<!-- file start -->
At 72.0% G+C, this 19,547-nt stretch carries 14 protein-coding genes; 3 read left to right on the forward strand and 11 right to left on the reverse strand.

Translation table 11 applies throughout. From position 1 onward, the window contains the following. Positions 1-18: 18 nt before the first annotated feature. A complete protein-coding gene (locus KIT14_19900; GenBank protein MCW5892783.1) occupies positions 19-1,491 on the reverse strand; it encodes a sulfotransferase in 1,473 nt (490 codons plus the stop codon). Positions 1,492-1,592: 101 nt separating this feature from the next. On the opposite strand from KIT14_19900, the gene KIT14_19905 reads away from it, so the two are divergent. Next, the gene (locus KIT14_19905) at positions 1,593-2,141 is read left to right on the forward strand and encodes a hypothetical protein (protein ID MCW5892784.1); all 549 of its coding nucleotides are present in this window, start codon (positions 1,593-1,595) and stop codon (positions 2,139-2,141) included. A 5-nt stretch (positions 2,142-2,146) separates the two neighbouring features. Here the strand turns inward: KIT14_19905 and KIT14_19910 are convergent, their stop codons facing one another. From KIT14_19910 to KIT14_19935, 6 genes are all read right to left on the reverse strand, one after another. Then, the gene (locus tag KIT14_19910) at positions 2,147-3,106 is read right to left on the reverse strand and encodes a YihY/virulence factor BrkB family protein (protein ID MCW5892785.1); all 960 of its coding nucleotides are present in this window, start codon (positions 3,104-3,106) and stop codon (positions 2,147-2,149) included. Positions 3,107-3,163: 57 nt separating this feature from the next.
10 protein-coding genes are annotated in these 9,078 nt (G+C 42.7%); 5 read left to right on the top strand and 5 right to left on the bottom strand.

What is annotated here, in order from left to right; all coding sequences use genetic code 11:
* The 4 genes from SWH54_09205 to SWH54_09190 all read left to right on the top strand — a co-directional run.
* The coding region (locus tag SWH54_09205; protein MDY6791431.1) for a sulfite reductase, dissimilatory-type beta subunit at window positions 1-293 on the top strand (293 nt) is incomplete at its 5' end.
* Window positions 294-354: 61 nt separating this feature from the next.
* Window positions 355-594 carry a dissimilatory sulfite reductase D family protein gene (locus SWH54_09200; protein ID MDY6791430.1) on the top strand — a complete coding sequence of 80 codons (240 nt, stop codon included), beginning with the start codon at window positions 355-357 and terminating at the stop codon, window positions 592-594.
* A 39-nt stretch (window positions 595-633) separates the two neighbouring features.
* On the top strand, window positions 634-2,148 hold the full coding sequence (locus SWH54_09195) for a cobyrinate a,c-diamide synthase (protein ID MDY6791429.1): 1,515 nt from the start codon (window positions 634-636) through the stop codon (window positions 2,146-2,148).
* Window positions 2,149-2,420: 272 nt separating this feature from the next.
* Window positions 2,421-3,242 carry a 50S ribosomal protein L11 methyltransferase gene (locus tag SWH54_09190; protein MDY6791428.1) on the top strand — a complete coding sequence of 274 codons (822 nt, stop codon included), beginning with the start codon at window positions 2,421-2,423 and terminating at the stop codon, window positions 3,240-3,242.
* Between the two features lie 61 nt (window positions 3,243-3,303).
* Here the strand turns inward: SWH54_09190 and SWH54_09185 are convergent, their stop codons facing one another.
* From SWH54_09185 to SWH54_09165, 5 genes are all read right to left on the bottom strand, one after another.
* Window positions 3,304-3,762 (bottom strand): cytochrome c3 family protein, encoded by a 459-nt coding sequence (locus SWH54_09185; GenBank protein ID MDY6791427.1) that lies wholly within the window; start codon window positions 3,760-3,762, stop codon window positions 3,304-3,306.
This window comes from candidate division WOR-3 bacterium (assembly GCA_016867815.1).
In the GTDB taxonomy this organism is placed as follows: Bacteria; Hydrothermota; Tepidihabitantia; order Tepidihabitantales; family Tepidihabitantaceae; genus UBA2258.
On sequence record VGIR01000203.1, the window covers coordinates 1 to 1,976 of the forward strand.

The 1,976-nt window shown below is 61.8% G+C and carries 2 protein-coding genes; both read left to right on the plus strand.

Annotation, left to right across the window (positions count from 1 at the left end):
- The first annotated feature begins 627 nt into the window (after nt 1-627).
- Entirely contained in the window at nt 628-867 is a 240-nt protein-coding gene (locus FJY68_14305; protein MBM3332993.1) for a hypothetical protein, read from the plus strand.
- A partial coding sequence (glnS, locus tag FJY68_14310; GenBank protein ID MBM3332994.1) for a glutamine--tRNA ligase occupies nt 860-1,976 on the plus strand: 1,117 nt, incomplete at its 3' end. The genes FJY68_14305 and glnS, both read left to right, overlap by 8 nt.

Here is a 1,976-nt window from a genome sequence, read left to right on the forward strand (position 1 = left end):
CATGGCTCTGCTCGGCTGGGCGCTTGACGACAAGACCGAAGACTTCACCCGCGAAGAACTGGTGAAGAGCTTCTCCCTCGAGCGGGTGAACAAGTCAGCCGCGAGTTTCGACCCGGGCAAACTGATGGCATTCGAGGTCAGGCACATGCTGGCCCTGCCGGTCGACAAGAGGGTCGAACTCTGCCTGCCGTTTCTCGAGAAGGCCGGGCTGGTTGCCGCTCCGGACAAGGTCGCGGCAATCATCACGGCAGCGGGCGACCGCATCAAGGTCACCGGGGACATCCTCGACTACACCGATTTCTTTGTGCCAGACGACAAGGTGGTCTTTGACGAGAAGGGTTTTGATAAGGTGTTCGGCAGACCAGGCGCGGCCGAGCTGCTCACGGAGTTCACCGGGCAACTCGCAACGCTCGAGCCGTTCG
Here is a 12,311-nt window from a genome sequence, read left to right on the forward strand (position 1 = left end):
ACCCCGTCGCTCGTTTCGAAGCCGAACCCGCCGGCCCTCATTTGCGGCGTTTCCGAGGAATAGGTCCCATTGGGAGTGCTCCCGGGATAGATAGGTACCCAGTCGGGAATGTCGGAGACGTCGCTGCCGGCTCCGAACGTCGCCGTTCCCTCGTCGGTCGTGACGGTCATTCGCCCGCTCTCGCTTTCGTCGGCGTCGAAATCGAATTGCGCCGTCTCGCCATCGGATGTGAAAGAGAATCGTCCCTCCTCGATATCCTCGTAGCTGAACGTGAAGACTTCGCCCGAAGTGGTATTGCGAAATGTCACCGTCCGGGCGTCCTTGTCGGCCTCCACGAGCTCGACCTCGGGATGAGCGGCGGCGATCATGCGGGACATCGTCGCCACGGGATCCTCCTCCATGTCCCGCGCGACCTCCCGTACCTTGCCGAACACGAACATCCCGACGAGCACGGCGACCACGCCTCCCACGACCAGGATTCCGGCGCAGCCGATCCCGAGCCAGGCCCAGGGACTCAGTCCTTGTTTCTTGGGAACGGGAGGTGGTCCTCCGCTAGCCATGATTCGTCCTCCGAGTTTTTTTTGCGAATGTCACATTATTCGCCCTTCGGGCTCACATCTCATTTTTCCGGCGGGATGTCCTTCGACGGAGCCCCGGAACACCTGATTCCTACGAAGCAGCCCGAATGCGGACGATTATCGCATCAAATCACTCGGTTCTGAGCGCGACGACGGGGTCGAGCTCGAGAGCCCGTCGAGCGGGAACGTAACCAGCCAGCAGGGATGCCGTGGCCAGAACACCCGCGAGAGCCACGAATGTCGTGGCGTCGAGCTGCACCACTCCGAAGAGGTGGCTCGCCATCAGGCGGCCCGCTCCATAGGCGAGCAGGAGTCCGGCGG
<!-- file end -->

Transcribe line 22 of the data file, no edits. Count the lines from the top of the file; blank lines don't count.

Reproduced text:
- The first annotated feature begins 627 nt into the window (after nt 1-627).